Montana State University will be part of a new, federally designated regional technology hub focused on photonics and smart sensor technology, research areas in which MSU has decades of experience.
The Economic Development Administration, part of the U.S. Department of Commerce, announced today that the state of Montana has been named a Regional Technology and Innovation Hub. The program is designed to drive regional growth by strengthening the region’s capacity to manufacture, commercialize and deploy critical technologies, according to the program’s website.
The Tech Hub designation and its accompanying strategic development grant will allow the state of Montana to compete for millions of dollars in new federal and private funding to advance smart photonics sensing systems for autonomous systems that can be applied to critical defense, resource management and disaster prevention applications.
Montana was chosen from among nearly 200 applicants to receive one of 31 designations and 29 strategic development grants. Montana State University will be a member of a statewide consortium to develop the Headwaters Regional Technology and Innovation Hub along with companies; state, local and tribal governments; regional economic development organizations; and other academic institutions in the state.
“This designation affirms Montana State University’s status as a top-tier research university,” said MSU President Waded Cruzado. “Montana State University is excited to offer our expertise in photonics and optics to the Tech Hub, whose goals aligns tightly with Montana State’s own longstanding commitment to serving our state and benefitting our local economies with new technologies and innovations.”
The Tech Hub program was enacted as part of the federal CHIPS and Science Act of 2022. Montana’s U.S. Sen. Jon Tester secured an important provision in that law to ensure the Tech Hubs program included rural states, which paved the way for Montana to be included. Montana U.S. Sen. Steve Daines was a co-sponsor of the U.S. Innovation and Competition Act of 2021, also known as the Endless Frontier Act, which became the CHIPS and Science Act.
Montana State University’s staff and faculty include leading experts on smart photonic sensing, which is the core technology for the Headwaters Technology Hub, said Alison Harmon, vice president for research and economic development at Montana State University.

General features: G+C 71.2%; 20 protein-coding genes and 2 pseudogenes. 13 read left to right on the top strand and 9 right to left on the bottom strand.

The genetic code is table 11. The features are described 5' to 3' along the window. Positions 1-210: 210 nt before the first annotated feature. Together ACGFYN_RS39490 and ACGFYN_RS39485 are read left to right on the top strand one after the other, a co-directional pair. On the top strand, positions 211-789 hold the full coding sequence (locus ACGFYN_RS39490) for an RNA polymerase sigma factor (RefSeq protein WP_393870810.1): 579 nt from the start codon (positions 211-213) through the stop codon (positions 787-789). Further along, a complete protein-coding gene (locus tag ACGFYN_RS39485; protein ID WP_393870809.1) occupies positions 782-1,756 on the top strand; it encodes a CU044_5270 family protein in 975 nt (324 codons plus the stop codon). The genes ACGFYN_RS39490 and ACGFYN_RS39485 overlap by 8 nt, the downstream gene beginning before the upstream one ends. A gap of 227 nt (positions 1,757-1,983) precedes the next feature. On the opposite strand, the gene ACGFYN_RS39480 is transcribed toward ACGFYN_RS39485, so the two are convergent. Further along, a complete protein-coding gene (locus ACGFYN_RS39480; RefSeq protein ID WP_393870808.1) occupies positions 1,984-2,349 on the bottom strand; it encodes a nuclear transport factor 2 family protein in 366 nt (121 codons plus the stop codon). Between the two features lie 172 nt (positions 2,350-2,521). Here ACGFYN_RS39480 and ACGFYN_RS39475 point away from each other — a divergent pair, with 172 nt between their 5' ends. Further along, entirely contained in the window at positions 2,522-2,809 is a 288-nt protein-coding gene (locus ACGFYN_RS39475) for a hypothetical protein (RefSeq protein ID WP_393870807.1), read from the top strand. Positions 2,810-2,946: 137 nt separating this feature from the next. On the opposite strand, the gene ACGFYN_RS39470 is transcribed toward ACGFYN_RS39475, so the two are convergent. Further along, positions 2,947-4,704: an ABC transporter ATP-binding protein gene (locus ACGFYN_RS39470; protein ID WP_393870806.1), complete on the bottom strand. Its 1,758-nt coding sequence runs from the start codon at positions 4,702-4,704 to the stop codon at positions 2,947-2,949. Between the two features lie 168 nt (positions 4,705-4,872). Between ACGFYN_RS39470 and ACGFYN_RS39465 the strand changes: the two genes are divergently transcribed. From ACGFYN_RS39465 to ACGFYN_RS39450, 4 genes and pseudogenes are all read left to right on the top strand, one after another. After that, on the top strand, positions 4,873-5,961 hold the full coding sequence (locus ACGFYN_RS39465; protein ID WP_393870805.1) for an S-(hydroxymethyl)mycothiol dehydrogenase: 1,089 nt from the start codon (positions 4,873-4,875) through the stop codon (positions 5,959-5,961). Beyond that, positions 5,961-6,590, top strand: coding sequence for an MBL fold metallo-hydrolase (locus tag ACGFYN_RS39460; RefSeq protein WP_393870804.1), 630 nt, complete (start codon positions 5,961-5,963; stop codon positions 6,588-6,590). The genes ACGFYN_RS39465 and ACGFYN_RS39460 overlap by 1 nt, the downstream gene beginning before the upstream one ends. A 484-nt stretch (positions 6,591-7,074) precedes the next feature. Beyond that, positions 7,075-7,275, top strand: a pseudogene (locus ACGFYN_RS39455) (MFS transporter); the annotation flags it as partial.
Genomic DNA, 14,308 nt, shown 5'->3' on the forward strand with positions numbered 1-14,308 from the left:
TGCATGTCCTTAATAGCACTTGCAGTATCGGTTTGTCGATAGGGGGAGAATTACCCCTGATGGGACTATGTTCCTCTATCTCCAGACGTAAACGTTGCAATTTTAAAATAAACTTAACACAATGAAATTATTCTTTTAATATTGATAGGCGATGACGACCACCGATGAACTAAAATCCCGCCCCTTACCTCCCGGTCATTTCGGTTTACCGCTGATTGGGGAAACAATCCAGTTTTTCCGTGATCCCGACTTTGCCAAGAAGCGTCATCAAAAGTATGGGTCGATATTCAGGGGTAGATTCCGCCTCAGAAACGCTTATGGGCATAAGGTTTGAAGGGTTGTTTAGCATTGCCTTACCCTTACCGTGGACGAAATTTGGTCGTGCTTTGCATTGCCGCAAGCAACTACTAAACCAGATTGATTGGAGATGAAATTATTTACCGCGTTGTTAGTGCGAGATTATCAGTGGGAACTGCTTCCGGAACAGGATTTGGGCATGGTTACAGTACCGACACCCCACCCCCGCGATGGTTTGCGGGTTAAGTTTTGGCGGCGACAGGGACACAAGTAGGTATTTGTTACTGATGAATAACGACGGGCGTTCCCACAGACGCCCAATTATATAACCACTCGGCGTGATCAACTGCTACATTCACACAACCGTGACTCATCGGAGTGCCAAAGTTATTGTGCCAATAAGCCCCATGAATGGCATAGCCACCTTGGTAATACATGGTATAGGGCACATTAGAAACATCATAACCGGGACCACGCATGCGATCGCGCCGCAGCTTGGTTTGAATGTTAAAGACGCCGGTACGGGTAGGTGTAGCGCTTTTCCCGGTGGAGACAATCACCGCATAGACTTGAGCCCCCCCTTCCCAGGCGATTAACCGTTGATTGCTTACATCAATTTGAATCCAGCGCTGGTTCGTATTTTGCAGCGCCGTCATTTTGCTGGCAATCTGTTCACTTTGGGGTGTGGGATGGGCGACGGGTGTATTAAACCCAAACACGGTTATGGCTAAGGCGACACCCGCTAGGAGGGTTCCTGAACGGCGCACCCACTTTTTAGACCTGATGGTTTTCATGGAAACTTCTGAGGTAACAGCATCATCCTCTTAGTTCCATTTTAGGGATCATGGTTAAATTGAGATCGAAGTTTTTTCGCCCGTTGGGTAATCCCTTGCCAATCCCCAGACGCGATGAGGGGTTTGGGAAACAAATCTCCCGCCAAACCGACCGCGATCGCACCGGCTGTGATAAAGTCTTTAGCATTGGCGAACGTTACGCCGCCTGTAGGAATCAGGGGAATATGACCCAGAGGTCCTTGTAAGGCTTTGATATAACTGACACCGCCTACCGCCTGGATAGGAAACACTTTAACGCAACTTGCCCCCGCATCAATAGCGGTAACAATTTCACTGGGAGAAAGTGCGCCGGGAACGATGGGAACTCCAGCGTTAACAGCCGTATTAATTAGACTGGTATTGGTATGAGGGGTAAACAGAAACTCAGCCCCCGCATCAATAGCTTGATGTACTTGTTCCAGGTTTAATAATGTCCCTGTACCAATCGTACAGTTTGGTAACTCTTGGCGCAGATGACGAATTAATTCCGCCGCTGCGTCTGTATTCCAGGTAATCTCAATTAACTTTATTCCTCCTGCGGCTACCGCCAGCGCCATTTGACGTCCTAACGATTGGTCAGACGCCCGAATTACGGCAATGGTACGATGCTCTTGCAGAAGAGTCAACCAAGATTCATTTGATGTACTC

“That Montana State University expertise has stimulated the growth of a robust photonics industry in the Gallatin Valley,” Harmon said. “The technologies have wide-ranging applications from autonomous vehicles to precision agriculture.”
“The Tech Hub and Montana State University will help strengthen local economies in Montana and bolster our national security in terms of food, water and energy,” she said. “And we’re very excited about the new opportunities for our students as they engage in workforce preparation to become future industry leaders.”
This isn’t the first funding Montana State University has received as part of the federal CHIPS and Science Act. In May, the university announced that it had received two grants from the National Science Foundation’s Regional Innovation Engines Program, another CHIPS-funded program focused on catalyzing partnerships to positively impact regional economies, accelerate technology development, address societal challenges, advance national competitiveness and create local, high-wage jobs.
The first of those two grants funded research by Montana State University and its partners into how the region can position itself as a leader in quantum technology, which is set to play a critical role in 21st century communications, computing and other related fields. The university is already part of the MonArk Quantum Foundry, supported by a $20 million NSF grant in 2021 focused on developing the specialized materials needed for quantum devices.
The second Engines grant will let Montana State University, as part of a project led by the University of North Dakota, explore ways to leverage its expertise in photonics to grow a regional economy for autonomous systems, such as self-driving cars and drones for precision agriculture.
“The Tech Hub designation is another exciting opportunity for Montana State University,” said Joseph Shaw, distinguished professor in the Department of Electrical and Computer Engineering in MSU’s Norm Asbjornson College of Engineering and a member of the Montana consortium team.
“We have world-class expertise in the kind of optical technologies that are the key to making these smart-sensing autonomous systems work,” Shaw said. “Because of that groundwork, Montana State University is in a position where, in just a few years, we’re going to be on the short list of places to go to when you need this kind of technology.”
Montana State University’s research on lasers and other optical tools goes back to the 1980s and has helped spin off dozens of local companies, including some now making sensors for guiding self-driving trucks, mapping invasive weeds and more. Those and related technologies could allow for drones suited to applications in agriculture, self-driving farming machinery and other tools that could benefit rural communities, said Shaw, who also directs the university’s Optical Technology Center, or OpTeC.
“This is about mapping out how we could help create these technologies with rural applications but also how we can spread the economic benefit around the state and the region to create good high-tech jobs,” Shaw said. “We’re really committed to that.”
Contact: Joe Shaw, director Optical Technology Center and tech hub consortium member, 406-994-7261 or email@example.com.